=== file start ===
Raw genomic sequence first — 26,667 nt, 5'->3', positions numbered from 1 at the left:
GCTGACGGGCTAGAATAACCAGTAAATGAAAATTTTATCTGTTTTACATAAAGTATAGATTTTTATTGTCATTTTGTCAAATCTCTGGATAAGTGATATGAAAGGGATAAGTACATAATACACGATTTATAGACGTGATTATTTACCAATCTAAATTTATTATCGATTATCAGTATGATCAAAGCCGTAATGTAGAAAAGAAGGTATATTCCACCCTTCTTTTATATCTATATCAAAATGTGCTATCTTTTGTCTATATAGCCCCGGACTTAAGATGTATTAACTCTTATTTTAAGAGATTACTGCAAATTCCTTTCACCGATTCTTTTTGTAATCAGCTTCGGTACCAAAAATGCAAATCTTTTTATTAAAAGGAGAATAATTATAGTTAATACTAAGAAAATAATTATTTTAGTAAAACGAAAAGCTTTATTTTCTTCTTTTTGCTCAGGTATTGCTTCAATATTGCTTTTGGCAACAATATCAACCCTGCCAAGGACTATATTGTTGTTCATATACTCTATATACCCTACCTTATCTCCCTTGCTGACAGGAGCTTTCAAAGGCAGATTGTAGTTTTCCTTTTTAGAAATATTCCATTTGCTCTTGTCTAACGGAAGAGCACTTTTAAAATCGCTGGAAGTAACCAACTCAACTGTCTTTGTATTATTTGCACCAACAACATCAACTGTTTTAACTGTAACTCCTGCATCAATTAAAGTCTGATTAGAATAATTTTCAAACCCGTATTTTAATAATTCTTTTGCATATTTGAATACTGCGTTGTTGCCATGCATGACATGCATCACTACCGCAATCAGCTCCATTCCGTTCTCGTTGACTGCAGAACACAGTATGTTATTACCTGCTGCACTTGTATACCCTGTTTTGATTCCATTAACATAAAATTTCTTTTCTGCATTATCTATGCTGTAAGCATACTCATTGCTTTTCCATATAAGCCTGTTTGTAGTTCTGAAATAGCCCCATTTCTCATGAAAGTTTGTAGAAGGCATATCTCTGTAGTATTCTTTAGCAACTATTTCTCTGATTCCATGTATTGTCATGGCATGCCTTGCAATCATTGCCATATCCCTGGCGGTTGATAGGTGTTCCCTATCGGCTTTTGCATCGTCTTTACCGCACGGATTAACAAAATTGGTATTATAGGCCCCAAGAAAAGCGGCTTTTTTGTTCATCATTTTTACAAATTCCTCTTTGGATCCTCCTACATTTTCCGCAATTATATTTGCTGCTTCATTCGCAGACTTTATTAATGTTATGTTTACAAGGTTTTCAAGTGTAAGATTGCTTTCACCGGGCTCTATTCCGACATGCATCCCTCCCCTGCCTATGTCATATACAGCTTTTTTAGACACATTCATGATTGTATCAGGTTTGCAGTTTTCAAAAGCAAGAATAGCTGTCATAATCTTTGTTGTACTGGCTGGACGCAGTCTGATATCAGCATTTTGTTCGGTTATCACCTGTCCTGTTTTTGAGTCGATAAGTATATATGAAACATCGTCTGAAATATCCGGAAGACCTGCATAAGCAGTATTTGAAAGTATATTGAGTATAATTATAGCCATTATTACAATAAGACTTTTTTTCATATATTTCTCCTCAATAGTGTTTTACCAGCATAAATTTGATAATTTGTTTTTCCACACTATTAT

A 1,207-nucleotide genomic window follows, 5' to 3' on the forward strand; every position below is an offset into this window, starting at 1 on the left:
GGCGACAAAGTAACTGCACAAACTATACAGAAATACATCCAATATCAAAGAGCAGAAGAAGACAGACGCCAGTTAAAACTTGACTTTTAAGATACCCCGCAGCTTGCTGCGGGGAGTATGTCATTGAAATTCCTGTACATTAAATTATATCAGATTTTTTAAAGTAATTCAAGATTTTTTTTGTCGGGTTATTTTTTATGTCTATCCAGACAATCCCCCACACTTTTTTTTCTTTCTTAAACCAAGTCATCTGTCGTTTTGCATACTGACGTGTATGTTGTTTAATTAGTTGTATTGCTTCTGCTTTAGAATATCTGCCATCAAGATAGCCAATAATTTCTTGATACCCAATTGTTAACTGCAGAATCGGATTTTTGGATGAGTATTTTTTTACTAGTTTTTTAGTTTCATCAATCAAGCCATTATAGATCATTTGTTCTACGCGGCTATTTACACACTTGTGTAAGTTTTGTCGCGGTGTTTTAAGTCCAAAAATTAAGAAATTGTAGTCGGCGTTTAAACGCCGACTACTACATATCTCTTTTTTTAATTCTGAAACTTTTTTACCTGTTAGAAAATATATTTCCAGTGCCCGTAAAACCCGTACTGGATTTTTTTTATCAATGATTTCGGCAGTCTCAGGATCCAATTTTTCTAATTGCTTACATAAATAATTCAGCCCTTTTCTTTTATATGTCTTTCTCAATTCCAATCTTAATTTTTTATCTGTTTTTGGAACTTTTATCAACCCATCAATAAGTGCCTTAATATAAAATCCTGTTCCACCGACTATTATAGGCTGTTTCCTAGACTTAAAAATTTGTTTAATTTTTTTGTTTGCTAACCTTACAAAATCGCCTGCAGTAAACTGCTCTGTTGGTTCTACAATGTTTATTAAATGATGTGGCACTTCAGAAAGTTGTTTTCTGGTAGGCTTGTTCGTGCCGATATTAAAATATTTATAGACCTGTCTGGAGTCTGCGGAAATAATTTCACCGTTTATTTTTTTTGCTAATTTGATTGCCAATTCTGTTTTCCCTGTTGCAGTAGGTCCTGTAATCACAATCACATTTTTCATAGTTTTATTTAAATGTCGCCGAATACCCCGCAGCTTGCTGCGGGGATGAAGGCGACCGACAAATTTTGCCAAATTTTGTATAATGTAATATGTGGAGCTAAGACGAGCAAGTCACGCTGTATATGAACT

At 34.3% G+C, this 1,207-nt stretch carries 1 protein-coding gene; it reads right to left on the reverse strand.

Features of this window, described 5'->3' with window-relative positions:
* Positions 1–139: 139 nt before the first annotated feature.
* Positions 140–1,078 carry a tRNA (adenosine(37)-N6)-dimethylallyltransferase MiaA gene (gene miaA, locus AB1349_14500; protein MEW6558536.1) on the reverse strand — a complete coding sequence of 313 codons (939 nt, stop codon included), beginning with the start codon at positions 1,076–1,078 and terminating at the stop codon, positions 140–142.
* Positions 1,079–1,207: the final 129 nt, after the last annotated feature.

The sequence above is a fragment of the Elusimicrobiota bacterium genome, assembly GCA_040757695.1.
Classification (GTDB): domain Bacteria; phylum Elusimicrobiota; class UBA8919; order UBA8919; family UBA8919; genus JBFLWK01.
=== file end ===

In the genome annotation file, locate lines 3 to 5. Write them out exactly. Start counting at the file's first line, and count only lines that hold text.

A 1,207-nucleotide genomic window follows, 5' to 3' on the forward strand; every position below is an offset into this window, starting at 1 on the left:
GGCGACAAAGTAACTGCACAAACTATACAGAAATACATCCAATATCAAAGAGCAGAAGAAGACAGACGCCAGTTAAAACTTGACTTTTAAGATACCCCGCAGCTTGCTGCGGGGAGTATGTCATTGAAATTCCTGTACATTAAATTATATCAGATTTTTTAAAGTAATTCAAGATTTTTTTTGTCGGGTTATTTTTTATGTCTATCCAGACAATCCCCCACACTTTTTTTTCTTTCTTAAACCAAGTCATCTGTCGTTTTGCATACTGACGTGTATGTTGTTTAATTAGTTGTATTGCTTCTGCTTTAGAATATCTGCCATCAAGATAGCCAATAATTTCTTGATACCCAATTGTTAACTGCAGAATCGGATTTTTGGATGAGTATTTTTTTACTAGTTTTTTAGTTTCATCAATCAAGCCATTATAGATCATTTGTTCTACGCGGCTATTTACACACTTGTGTAAGTTTTGTCGCGGTGTTTTAAGTCCAAAAATTAAGAAATTGTAGTCGGCGTTTAAACGCCGACTACTACATATCTCTTTTTTTAATTCTGAAACTTTTTTACCTGTTAGAAAATATATTTCCAGTGCCCGTAAAACCCGTACTGGATTTTTTTTATCAATGATTTCGGCAGTCTCAGGATCCAATTTTTCTAATTGCTTACATAAATAATTCAGCCCTTTTCTTTTATATGTCTTTCTCAATTCCAATCTTAATTTTTTATCTGTTTTTGGAACTTTTATCAACCCATCAATAAGTGCCTTAATATAAAATCCTGTTCCACCGACTATTATAGGCTGTTTCCTAGACTTAAAAATTTGTTTAATTTTTTTGTTTGCTAACCTTACAAAATCGCCTGCAGTAAACTGCTCTGTTGGTTCTACAATGTTTATTAAATGATGTGGCACTTCAGAAAGTTGTTTTCTGGTAGGCTTGTTCGTGCCGATATTAAAATATTTATAGACCTGTCTGGAGTCTGCGGAAATAATTTCACCGTTTATTTTTTTTGCTAATTTGATTGCCAATTCTGTTTTCCCTGTTGCAGTAGGTCCTGTAATCACAATCACATTTTTCATAGTTTTATTTAAATGTCGCCGAATACCCCGCAGCTTGCTGCGGGGATGAAGGCGACCGACAAATTTTGCCAAATTTTGTATAATGTAATATGTGGAGCTAAGACGAGCAAGTCACGCTGTATATGAACT

At 34.3% G+C, this 1,207-nt stretch carries 1 protein-coding gene; it reads right to left on the reverse strand.